The Saab 9-5 Sedan remained the flagship of the Saab Automobile company from 1997 up until 2012. The vehicle remained an important production up until General Motors filed for bankruptcy and attempted to sell the Saab company, but without desirable buyers, the vehicle eventually stalled and stopped production all together. General Motors did sell the company to BAIC, a Chinese company in 2009, the the company did not do much with it and shut down the company three years later.
The Saab 9-5 Sedan is a four-door option, while there is another five-door station wagon version that is available. The vehicle used a straight-4 engine, produced by Opel for the European release of the vehicle, as well as a diesel engine option. By 2006, the company switched out to a Fiat 1.9 JTD 16V diesel straight-4 engine and a turbocharged GM 54 engine as well for sale in the United States. The vehicle itself has used a large number of engines though, typically utilizing a straight-4 with only two different V6 offerings. The vehicle did gain prominence inside of the United States during the mid to late 90s thanks to comedian Jerry Seinfeld using it as his vehicle of choice in the television show Seinfeld. In fact, several of the episodes were based around the car itself.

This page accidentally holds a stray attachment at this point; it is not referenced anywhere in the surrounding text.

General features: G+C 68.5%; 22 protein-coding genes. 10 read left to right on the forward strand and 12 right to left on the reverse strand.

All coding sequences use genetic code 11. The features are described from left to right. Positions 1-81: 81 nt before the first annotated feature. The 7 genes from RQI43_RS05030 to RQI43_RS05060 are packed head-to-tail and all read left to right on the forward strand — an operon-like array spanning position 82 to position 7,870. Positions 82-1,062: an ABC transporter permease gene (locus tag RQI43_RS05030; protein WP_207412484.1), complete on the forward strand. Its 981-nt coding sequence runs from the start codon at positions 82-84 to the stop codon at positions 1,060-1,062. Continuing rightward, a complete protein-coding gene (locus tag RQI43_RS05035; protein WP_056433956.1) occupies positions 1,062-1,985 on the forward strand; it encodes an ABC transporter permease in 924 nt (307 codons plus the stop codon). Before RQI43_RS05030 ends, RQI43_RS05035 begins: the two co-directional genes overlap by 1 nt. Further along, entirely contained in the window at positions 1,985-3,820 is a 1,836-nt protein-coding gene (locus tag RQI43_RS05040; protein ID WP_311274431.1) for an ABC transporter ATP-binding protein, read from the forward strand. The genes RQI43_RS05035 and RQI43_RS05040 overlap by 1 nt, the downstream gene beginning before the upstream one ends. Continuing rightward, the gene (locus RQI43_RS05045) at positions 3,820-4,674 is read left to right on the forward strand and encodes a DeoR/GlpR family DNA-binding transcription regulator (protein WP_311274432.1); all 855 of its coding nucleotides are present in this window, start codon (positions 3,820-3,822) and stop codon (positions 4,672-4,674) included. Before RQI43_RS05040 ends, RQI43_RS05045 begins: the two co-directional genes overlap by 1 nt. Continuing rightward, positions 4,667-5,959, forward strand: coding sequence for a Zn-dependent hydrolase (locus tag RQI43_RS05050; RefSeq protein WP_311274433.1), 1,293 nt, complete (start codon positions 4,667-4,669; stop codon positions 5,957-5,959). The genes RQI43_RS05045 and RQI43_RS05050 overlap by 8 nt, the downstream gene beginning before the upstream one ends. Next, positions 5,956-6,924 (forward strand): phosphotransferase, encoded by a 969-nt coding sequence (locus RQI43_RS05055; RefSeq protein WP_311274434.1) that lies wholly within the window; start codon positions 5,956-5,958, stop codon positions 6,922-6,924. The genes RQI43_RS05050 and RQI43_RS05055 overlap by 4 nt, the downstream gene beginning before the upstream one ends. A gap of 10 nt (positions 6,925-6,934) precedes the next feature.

The Saab 9-5 Sedan is known as one of the safest vehicles on the road up through its 2009 release. The final American versions of the vehicle used the GM Epsilon II platform, which also built the Buick LaCrosse, Cadillac XTS and Chevrolet Malibu, just to name a few. It also offered a singular 2.8 L turbocharged V6 engine, with three other I4 options as well. The transmission came for the final version as either a six-speed automatic or a six-speed manual for buyers.